1019         with lookup parent have "lookup root' path = Some (Env att (dir(y\<mapsto>file)))"
  1020           by (simp only: update_append_some update_cons_nil_env)
  1021         moreover have "dir(y\<mapsto>file) \<noteq> empty" by simp
  1022         ultimately show ?thesis ..
  1023       next
  1024         fix z zs assume ys: "ys = z # zs"
  1025         with lookup root' path
  1026         have "lookup root' path = Some (update (y # ys) opt (Env att dir))"
  1027           by (simp only: update_append_some)
  1028         also obtain file' where
  1029           "update (y # ys) opt (Env att dir) = Env att (dir(y\<mapsto>file'))"
  1030         proof -
  1031           have "dir y \<noteq> None"
  1032           proof -
  1033             have "dir y = lookup (Env att dir) [y]"
  1034               by (simp split: option.splits)
  1035             also from lookup have "\<dots> = lookup root (path @ [y])"
  1036               by (simp only: lookup_append_some)
  1037             also have "\<dots> \<noteq> None"
  1038             proof -
  1039               from ys obtain us u where rev_ys: "ys = us @ [u]"
  1040                 by (cases ys rule: rev_cases) fastsimp+
  1041               with tr path
  1042               have "lookup root ((path @ [y]) @ (us @ [u])) \<noteq> None \<or>
  1043                   lookup root ((path @ [y]) @ us) \<noteq> None"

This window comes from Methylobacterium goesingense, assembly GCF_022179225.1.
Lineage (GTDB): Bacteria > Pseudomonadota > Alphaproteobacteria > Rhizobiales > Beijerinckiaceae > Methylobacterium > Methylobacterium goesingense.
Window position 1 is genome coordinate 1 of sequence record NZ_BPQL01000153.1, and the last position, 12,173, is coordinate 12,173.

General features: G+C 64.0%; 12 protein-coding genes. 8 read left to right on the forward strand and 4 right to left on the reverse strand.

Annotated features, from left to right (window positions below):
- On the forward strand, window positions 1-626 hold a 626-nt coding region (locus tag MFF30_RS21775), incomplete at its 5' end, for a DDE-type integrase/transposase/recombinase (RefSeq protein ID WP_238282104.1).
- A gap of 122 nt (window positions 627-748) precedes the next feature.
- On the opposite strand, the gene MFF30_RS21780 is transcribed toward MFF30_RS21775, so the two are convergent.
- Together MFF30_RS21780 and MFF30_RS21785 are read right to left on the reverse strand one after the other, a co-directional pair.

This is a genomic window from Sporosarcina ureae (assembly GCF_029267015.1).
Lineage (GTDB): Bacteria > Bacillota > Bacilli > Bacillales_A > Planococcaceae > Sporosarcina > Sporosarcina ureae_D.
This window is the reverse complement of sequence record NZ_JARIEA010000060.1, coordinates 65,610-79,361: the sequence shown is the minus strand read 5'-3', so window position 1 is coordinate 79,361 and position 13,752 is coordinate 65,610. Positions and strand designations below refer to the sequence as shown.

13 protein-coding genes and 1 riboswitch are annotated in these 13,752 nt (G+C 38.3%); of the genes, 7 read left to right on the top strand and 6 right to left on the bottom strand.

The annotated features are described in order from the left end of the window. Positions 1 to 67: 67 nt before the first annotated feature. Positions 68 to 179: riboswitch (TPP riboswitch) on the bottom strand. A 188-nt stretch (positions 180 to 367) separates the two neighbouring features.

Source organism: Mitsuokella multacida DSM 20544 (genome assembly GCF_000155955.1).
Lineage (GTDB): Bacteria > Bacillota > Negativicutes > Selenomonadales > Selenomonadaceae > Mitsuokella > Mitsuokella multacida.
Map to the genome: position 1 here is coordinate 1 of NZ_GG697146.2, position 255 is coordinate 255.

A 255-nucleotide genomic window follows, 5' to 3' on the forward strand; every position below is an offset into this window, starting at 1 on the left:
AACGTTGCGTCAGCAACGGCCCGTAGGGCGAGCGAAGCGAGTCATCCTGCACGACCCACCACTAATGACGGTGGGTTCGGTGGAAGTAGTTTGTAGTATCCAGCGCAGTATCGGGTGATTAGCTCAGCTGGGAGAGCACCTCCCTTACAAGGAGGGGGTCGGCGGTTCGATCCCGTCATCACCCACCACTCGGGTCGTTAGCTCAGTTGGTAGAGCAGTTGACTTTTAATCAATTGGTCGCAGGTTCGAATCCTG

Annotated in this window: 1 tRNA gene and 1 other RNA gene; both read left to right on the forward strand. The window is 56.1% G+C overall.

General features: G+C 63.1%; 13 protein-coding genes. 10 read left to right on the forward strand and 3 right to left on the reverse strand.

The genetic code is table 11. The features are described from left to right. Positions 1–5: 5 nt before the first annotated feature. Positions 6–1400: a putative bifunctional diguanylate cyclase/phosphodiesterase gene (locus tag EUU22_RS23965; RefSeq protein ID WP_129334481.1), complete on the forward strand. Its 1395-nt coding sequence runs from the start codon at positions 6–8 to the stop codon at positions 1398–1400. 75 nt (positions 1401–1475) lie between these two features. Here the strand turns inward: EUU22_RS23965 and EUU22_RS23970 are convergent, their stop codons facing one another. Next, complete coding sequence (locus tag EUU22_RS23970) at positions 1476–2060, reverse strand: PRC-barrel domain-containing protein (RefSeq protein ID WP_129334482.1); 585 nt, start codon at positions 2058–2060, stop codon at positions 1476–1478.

1044                 by cases (auto dest: access_some_lookup)
  1045               then show ?thesis 
  1046                 by (simp, blast dest!: lookup_some_append)
  1047             qed
  1048             finally show ?thesis .
  1049           qed
  1050           with ys show ?thesis using that by auto
  1051         qed
  1052         also have "dir(y\<mapsto>file') \<noteq> empty" by simp
  1053         ultimately show ?thesis ..
  1054       qed
  1055 
  1056       from lookup' have inv1': "access root' path user\<^isub>1 {} = Some (Env att dir')"
  1057         by (simp only: access_empty_lookup)
  1058 
  1059       from inv3 lookup' and not_writable user\<^isub>1_not_root
  1060       have "access root' path user\<^isub>1 {Writable} = None"
  1061         by (simp add: access_def)
  1062       with inv1' inv2' inv3 show ?thesis unfolding invariant_def by blast
  1063     qed
  1064   qed
  1065 qed
  1066 
  1067 
  1068 subsection {* Putting it all together \label{sec:unix-main-result} *}
  1069 
  1070 text {*
  1071   The main result is now imminent, just by composing the three
  1072   invariance lemmas (see \secref{sec:unix-inv-lemmas}) according the the
  1073   overall procedure (see \secref{sec:unix-inv-procedure}).
  1074 *}
  1075 
  1076 corollary
  1077   assumes bogus: "init users =bogus\<Rightarrow> root"
  1078   shows "\<not> (\<exists>xs. (\<forall>x \<in> set xs. uid_of x = user\<^isub>1) \<and>
  1079     can_exec root (xs @ [Rmdir user\<^isub>1 [user\<^isub>1, name\<^isub>1]]))"
  1080 proof -
  1081   from cannot_rmdir init_invariant preserve_invariant
  1082     and bogus show ?thesis by (rule general_procedure)
  1083 qed
  1084 
  1085 end
  1086 
  1087 end